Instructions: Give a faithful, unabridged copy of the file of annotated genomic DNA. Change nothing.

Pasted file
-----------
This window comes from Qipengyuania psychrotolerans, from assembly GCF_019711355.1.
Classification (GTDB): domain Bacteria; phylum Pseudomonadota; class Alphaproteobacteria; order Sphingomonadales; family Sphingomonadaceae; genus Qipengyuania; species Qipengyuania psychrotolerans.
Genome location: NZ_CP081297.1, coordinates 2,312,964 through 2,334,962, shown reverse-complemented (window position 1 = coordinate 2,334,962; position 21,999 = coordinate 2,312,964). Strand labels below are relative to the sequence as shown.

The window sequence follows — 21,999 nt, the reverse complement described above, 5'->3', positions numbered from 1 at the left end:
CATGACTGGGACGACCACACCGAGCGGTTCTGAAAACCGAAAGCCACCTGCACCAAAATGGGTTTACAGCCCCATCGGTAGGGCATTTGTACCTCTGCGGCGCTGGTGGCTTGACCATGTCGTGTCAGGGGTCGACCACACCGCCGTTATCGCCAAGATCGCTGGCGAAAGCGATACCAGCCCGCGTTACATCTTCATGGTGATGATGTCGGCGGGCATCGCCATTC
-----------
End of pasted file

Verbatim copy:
This window comes from Qipengyuania psychrotolerans, from assembly GCF_019711355.1.
Classification (GTDB): domain Bacteria; phylum Pseudomonadota; class Alphaproteobacteria; order Sphingomonadales; family Sphingomonadaceae; genus Qipengyuania; species Qipengyuania psychrotolerans.
Genome location: NZ_CP081297.1, coordinates 2,312,964 through 2,334,962, shown reverse-complemented (window position 1 = coordinate 2,334,962; position 21,999 = coordinate 2,312,964). Strand labels below are relative to the sequence as shown.

The window sequence follows — 21,999 nt, the reverse complement described above, 5'->3', positions numbered from 1 at the left end:
CATGACTGGGACGACCACACCGAGCGGTTCTGAAAACCGAAAGCCACCTGCACCAAAATGGGTTTACAGCCCCATCGGTAGGGCATTTGTACCTCTGCGGCGCTGGTGGCTTGACCATGTCGTGTCAGGGGTCGACCACACCGCCGTTATCGCCAAGATCGCTGGCGAAAGCGATACCAGCCCGCGTTACATCTTCATGGTGATGATGTCGGCGGGCATCGCCATTC